Taiwan tech orders holding up well, but take a look at Japan autos instead

by SR on July 23, 2012

Taiwan technology export orders (million USD)

Taiwan tech exports orders supported by US

Taiwan’s Ministry of Economic Affairs released export order data for June 2012 on Friday 20 July. Total export orders came to 36.4 billion US dollars, down 2.6% year-on-year and down 0.3% month-on-month. For the period January to June 2012, orders have fallen 0.9% compared to the same period in 2011. Demand from the Americas (mostly the US) has risen 4.2% YoY year-to-date, partially but not completely offsetting the declines in orders from Japan, China and Europe. Tech export orders (electronics and information technology products) have done better, falling only 0.3% YoY year-to-date, with China and the Americas being noticeably firm.

All-in-all, a pretty good showing, but it’s still negative growth. While there are no doubt opportunities in the tech space globally, I recommend you have a look at Toyota and its group suppliers such as Denso and Aisin Seiki. In the chart below you can see cumulative global production for 2012 at Toyota up to May 2012. Not only is production ahead of 2011 levels (which is only to be expected given the disruption caused by the Northern Japan earthquake in March 2011) but it is also ahead of the same period in 2008. Globally, not many sectors can claim to be enjoying such a resurgence in demand in 2012.

Toyota cumulative global auto production (million units)

Why you should care

Taiwan is the global centre for certain electronic products. Taiwanese original design manufacturers (ODMs) supply roughly 90% of the world’s notebook PCs. They also manufacture tablet PCs such as the Apple iPad, the recently launched Nexus 7 from Google and the Kindle Fire from Amazon. In addition to that Taiwanese companies supply LCD panels and a huge array of other computer peripherals and the electronic components that go into them. In that sense, Taiwan is the electronic workshop of the world.

Just as importantly, order data is released quickly, typically within 20 working days of the end of the month. The data itself is taken from a survey that companies with an export value above a certain threshold level are required to return to MOEA, so this is a sample rather than an exhaustive treatment. Cancellations and undelivered orders are collected as well as the actual order value.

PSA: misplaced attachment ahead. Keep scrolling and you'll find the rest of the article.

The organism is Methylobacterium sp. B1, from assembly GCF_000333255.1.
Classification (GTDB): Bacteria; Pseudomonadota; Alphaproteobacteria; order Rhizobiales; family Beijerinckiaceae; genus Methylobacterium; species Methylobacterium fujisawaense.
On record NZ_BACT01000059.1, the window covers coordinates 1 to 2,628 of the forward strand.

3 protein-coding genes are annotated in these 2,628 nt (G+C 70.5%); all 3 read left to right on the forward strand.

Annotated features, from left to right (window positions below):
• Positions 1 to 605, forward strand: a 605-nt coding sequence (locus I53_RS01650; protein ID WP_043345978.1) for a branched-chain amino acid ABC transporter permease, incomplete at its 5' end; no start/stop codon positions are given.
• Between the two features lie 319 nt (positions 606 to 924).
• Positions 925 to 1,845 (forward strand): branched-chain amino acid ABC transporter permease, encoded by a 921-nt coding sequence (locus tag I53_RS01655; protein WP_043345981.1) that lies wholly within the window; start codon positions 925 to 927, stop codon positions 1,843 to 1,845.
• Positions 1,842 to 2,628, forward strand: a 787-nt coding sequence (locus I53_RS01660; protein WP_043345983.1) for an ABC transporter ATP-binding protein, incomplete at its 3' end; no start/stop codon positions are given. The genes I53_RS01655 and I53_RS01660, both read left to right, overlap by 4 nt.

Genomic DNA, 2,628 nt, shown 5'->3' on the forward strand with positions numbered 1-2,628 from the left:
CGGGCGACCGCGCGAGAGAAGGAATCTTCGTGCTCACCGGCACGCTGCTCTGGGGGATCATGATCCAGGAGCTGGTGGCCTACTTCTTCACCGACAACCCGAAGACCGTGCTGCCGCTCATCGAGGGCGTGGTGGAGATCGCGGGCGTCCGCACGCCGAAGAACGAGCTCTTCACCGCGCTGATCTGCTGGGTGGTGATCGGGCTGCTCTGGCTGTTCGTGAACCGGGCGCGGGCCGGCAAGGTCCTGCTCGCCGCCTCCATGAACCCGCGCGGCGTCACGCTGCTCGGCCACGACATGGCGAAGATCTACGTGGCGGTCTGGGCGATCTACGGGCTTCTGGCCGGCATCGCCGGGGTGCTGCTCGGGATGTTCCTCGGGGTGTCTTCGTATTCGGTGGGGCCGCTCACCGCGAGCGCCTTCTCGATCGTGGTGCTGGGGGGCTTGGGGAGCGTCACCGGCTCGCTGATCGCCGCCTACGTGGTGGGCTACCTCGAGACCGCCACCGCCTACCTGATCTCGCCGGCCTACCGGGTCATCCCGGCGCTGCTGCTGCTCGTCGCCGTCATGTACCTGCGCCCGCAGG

In essence, what we should have here is a broad-based and fairly timely indicator of movements in the technology sector in Asia and to an extent in the US and Europe as well. It’s not perfect, but it’s worth keeping an eye on for those of you who follow tech.

What to look at

As you might expect, Taiwan’s export orders are concentrated in technology, where cluster effects and long experience have given the island’s companies a competitive advantage. The chart below shows that of the $436 billion US dollars in export orders received in calendar 2011, Information and Communication products accounted for 25% and Electronic products for 23.4%. (A note on definitions: IT products includes computers and related items, whereas Electronic products contains mostly electronic parts and components, including LCD and ICs, plus smaller items of equipment such as calculators.) The next largest industry is Precision instruments, which also includes clocks, watches and musical instrments, at 8.4% of total orders – a big step down from the technology industries just mentioned.

Taiwan export orders by industry as % total